Every Leonardo DiCaprio film performance, ranked
Catch Leo's rankings if you can
If there was a picture next to "movie star" in the dictionary, it would be of Leonardo DiCaprio. For almost 30 years he's been a potent presence on the big screen, scoring an Oscar nomination at the age of 19 and earning six more throughout his dynamic career, before finally winning in 2016. But perhaps his most impressive achievement is managing in a superhero and IP-dominated world to turn any film he stars in into an event, whether he's trying to stave off death in the cold wilderness or stave off irrelevance in 1960s Hollywood. With apologies to Growing Pains and Don's Plum, which he's made sure will never be legally seen, here's our ranking of every one of his film performances, a.k.a. the Body of Leo.
28. Poison Ivy (1992)
And the 1993 Oscar for the very specific category of Best Five Seconds of Walking in the Background of a Scene goes to DiCaprio in a runaway (or walkaway). Considering that is literally his only appearance in this Drew Barrymore-led thriller, there has to be some scenes that landed on the cutting room floor.
Related: Poison Ivy thrills the audience
27. Critters 3 (1991)
DiCaprio sure has come a long way from being called a pervert in the first minute of his film debut in the straight-to-DVD third installment of the distinguished Critters franchise. Starring as Josh, young Leo is pretty good at being scared and not getting killed by these so-called critters, but his costar Aimee Brooks is probably the standout, that is if you were forced to make a pick from what DiCaprio himself calls "one of the worst films of all-time." (The zero percent on Rotten Tomatoes nods in agreement.)
26. Total Eclipse (1995)
In one of the oddest — and most unsuccessful — pairings of his career, DiCaprio stars as the brash and classless Arthur Rimbaud opposite David Thewlis (Wonder Woman) as Paul Verlaine. The very erotic historical drama tracks the romance between the real-life poets and features naked Leo, naked wrestling, a lot of sex, a lot of overacting, Leo with a mustache, and not nearly enough time demonstrating the supposed greatness of its subjects. Maybe they themselves could have written a more compelling account of their own lives.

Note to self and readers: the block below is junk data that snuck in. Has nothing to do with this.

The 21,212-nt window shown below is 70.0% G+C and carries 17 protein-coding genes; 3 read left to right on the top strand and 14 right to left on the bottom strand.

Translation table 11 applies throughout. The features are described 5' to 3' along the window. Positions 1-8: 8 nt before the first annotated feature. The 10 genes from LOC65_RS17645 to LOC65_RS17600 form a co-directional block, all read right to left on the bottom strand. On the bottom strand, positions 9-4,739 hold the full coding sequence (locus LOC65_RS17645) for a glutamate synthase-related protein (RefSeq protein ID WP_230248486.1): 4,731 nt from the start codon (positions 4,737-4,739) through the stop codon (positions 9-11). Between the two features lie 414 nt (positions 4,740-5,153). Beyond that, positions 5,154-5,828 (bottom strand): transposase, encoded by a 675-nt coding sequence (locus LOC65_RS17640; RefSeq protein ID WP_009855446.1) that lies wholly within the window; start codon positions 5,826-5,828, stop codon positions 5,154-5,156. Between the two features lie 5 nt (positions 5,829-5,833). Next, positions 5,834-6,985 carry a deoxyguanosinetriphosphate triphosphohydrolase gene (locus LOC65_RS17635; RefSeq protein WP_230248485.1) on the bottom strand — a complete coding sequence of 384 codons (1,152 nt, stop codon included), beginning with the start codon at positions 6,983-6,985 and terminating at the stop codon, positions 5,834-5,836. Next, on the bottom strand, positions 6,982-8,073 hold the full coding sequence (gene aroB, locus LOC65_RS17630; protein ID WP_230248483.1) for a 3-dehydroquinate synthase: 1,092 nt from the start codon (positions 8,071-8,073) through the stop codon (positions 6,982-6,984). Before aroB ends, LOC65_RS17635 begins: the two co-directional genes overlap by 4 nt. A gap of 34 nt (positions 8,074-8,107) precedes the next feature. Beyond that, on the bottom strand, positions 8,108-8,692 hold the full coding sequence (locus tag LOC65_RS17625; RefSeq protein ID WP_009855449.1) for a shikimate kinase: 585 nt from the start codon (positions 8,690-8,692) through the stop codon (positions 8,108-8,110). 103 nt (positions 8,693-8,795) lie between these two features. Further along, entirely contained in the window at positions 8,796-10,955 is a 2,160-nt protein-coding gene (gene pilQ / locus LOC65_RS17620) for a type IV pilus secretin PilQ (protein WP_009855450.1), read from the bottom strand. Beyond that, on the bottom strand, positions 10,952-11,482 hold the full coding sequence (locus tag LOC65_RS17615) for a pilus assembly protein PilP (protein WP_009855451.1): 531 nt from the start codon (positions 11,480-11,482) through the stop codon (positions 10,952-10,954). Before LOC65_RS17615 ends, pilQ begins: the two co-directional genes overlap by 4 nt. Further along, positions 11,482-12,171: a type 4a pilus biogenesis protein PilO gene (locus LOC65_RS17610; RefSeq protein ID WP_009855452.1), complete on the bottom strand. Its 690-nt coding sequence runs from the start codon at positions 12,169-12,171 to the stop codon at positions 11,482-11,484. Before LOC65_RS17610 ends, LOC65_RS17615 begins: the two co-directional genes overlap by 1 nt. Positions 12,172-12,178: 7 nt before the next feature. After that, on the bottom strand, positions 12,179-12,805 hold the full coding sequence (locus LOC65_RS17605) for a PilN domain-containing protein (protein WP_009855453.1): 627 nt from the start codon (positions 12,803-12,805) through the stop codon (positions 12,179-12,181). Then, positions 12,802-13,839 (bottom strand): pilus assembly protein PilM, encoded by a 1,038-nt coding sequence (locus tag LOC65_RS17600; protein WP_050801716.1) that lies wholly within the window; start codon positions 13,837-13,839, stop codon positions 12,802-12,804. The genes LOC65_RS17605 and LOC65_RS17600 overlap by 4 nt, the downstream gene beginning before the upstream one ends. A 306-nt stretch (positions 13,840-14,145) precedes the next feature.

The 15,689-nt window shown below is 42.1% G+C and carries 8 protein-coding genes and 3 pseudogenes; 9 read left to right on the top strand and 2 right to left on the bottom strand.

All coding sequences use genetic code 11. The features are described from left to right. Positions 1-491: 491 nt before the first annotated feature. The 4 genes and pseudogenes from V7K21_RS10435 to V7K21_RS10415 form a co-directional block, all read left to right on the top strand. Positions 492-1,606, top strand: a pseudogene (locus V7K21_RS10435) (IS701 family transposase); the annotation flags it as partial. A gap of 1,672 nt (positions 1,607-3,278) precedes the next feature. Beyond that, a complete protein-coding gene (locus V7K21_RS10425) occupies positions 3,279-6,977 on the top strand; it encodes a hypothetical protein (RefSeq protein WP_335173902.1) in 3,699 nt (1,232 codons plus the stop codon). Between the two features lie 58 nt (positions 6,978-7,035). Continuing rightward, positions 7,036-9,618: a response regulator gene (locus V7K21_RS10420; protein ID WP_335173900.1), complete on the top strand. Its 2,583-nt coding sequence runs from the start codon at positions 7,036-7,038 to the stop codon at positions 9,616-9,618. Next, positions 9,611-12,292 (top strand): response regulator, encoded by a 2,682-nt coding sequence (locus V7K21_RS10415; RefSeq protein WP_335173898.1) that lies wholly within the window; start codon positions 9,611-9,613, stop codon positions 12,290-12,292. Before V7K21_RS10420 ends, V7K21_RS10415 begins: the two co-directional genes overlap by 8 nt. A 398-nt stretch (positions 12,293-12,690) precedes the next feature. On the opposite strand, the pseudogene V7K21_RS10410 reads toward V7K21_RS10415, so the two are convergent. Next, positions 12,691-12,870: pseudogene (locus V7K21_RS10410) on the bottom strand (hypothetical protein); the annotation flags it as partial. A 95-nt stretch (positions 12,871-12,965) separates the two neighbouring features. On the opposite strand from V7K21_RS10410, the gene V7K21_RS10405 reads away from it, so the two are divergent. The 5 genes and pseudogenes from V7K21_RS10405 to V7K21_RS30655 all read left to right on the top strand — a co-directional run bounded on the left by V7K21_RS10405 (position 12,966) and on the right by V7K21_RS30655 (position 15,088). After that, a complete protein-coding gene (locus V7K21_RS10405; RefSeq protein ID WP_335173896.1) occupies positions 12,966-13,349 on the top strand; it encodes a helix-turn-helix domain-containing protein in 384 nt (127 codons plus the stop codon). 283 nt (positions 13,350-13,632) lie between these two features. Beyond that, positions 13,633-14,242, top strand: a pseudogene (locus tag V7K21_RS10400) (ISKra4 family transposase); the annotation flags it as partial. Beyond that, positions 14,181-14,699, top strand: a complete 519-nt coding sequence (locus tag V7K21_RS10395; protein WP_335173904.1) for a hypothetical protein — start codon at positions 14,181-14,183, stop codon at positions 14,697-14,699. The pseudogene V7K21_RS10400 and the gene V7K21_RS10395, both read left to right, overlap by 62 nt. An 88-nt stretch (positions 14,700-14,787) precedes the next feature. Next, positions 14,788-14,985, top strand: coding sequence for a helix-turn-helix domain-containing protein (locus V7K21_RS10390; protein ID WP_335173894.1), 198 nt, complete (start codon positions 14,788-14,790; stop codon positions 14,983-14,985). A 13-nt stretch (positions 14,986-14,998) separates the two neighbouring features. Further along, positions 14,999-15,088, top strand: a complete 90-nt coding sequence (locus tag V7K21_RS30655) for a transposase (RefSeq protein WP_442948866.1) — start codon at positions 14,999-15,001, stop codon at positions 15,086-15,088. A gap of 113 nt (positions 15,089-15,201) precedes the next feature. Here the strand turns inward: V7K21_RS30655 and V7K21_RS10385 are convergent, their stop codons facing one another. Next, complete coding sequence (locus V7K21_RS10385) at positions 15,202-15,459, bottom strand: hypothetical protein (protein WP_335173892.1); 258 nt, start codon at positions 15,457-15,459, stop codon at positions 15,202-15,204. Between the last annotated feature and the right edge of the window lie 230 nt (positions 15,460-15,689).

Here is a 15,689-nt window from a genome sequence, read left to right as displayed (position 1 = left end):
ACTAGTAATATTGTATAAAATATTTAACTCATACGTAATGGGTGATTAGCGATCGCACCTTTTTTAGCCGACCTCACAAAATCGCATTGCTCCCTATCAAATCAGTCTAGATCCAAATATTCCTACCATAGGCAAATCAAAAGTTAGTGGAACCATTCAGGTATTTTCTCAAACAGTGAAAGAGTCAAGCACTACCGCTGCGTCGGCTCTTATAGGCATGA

Related: Total Eclipse — EW review
25. The Beach (2000)
Three years after hitting new heights of fame with Titanic, DiCaprio got back in the water — only to much different results. Coasting on its star's popularity, director Danny Boyle's film became a hit at the box office, and only the box office. Between the troubled production, Boyle regretting casting Leo as the adventure-seeking Richard over his Trainspotting star Ewan McGregor, and Leo earning a Razzie nomination, no one seemed to enjoy their time on the beach. Well, except for the tourists who have since ruined the once-beautiful Thai location.
24. The Quick and the Dead (1995)
In Russell Crowe's U.S. film debut, it was Sharon Stone's much younger costar who she was obsessed with, allegedly paying part of DiCaprio's salary. ”He’s so good, it’s scary,” Stone told EW in 1995. ”I was dying to have him be in this movie. I would have carried the boy on my back to the set every day if that’s what it would have taken." As the brash and cocky gunslinger "The Kid," Leo isn't shooting above his weight, but his performance also doesn't scream, "Sharon Stone should carry me on her back to the set every day." Maybe more like a golf cart ride level.
23. Body of Lies (2008)
No lie, this should have been a home run. It's actually still hard to believe that Ridley Scott reuniting with his Gladiator star Russell Crowe, and DiCaprio reuniting with his Departed screenwriter William Monahan resulted in such a generic spy thriller. Body of Lies isn't bad, it just sort of exists — kind of like the name Roger Ferris. Leo is many things, and a Roger Ferris is not one of them.
Related: Leonardo DiCaprio through the years
22. The Man in the Iron Mask (1998)
Riding the wave of Titanic's record-breaking success, DiCaprio's next film managed to become a commercial hit — and a Razzie for Worst Screen Couple. And the real kick-a-guy-when-he's-down element is that he was the whole couple, considering Leo played royal twins Philippe and Louis, one good and one evil (isn't that always how it goes?), in this Three Musketeers adaptation. While Philippe is a pretty boring and vanilla character, DiCaprio gets to dial it up a bit as Louis in one of his few villainous turns, making this writer wonder if he could have played Game of Thrones' King Joffrey in an alternate world.
21. J. Edgar (2011)
Who do we blame for this miss? The lighting department? The makeup team? Clint Eastwood? (This absolutely feels like a Clint Eastwood movie, and that is not a compliment.) Probably all of them, including Leo, who doesn't get out fully unscathed in this snooze fest of a J. Edgar Hoover biopic. Although his gravitas and dedication are on full display, unfortunately, it doesn't stop the performance from feeling like a caricature at times. The fact that this actor didn't get an Oscar nom for this role tells you all you need to know.
Related: The curious case of old-age makeup
20. The Basketball Diaries (1995)
Playing a drug addict is a balancing act, and can often go bad in the wrong hands. Obviously few hands are more capable than DiCaprio, but even he is guilty of overacting in this autobiographical film about writer Jim Carroll. And while both his performance and The Basketball Diaries often feel like too much, he still finds a way to bring home the heartbreak, particularly in a scene where he goes from begging his mom for money to unloading on her to breaking down.